Next week, if we win on Sunday afternoon against St Kilda, I will write an open letter to all Richmond players. I hope to express how we think of them. I hope to tell them how we care. I want to tell them what they mean to us.
I want words – and our support – to help carry them to Sydney. I want this fairy tale never to end.
Before the game on Saturday I checked myself into a hospital’s emergency ward. When away in Tasmania last week I had a vicious cold, and a night of fever, and something strange happened. I had numbness in my lips and on the left side of my forehead. On Saturday morning I went for a run with a friend, and did jobs around the house, and was on the floor playing Lego with one of our children, when I was struck by dizziness and nausea.
I had no idea what was going on. I was frightened. The left side of my face was numb and tingling and burning. I thought about stroke, or brain tumour. I thought mostly about our children, my partner.
The doctor’s diagnosis, while alarming, is a huge relief. For a while, my life has changed, markedly. I have contracted Bell’s palsy. In short, it’s a relatively rare paralysis on one side of the face that in about 90 per cent of cases resolves itself within a few months. Scientist remain unsure how it is caused, but know if effects men and women equally, is less common before age 15 or after age 60, and it disproportionately attacks people who have diabetes or upper respiratory ailments such as the flu or a cold.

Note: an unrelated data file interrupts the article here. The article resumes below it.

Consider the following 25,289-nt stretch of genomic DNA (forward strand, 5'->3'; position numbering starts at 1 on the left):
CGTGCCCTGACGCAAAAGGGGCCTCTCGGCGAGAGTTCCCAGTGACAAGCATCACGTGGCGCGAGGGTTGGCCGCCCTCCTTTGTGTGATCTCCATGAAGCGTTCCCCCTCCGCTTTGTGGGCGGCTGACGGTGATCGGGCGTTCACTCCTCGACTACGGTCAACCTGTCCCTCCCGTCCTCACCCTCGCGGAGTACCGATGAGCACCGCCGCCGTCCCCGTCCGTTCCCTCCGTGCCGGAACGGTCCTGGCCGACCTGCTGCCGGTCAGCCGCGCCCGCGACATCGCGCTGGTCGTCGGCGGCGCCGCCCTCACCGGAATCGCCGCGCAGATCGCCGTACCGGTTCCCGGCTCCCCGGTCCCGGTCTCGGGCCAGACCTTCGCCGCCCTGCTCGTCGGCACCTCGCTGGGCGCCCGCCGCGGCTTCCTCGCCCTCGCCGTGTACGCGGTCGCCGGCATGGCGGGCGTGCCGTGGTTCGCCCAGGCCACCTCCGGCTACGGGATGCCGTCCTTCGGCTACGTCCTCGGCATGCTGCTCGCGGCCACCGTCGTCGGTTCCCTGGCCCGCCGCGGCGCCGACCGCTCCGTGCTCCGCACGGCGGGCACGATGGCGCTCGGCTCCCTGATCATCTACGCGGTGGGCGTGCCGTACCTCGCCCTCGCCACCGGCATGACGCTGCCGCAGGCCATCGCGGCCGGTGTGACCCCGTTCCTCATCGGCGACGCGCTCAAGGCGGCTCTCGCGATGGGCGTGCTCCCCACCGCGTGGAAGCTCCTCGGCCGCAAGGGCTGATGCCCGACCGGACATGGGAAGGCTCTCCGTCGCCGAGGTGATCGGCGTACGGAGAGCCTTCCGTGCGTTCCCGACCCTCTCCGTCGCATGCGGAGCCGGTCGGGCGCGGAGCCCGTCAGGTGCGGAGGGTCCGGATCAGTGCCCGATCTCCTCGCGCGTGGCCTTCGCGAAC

It is not hereditary, it is not contagious. I mention this only for anyone I might meet at the football on Sunday. The left side of my face has, inexplicably, and temporarily, slumped. I’m calling myself “ol’ slopey side-face”. I certainly don’t mean any disrespect to anyone with a permanent disfigurement. Mine is a humbling experience. My lips are numb, my speech is slurred, my self-esteem is bruised.
I have a deeper understanding of empathy.
It thrills me no end that on Sunday, Trout has saved me a seat in the cheer squad. I’m wearing my gold-glitter helmet. I need to cheer myself up. I need to barrack. And I really hope it’s not the last time we do so in Melbourne, this year.
Another thing that has cheered me up this year is collaborating with Chris Rees on this football-community TTBB thing of ours (especially his Virtual Duffle Coat, to which this week I nominated a badge for ‘Skippygirl’, a Tommy Hafey Club committee member who makes our club a better place for her involvement). His account of watching the game on Saturday night is a must-read.
Also, I’ve really been enjoying compiling our fan-of-the-week. Last week, while doing this, there was a wonderful serendipity. I had been thinking while away in Tasmania of a fan I met in Canberra, Cassandra Hall, and wanting to write about her, and was chuffed that of all days, I called her on her birthday. It was meant to be. This week I’ll profile one of the stalwarts of the cheer squad, and a man who I’ll always appreciate because last year he accepted me into the fold.
No, it’s not Trout.
It’s somebody else who understands that football, and our Tigers, they’re family.
Tiger tiger burning bright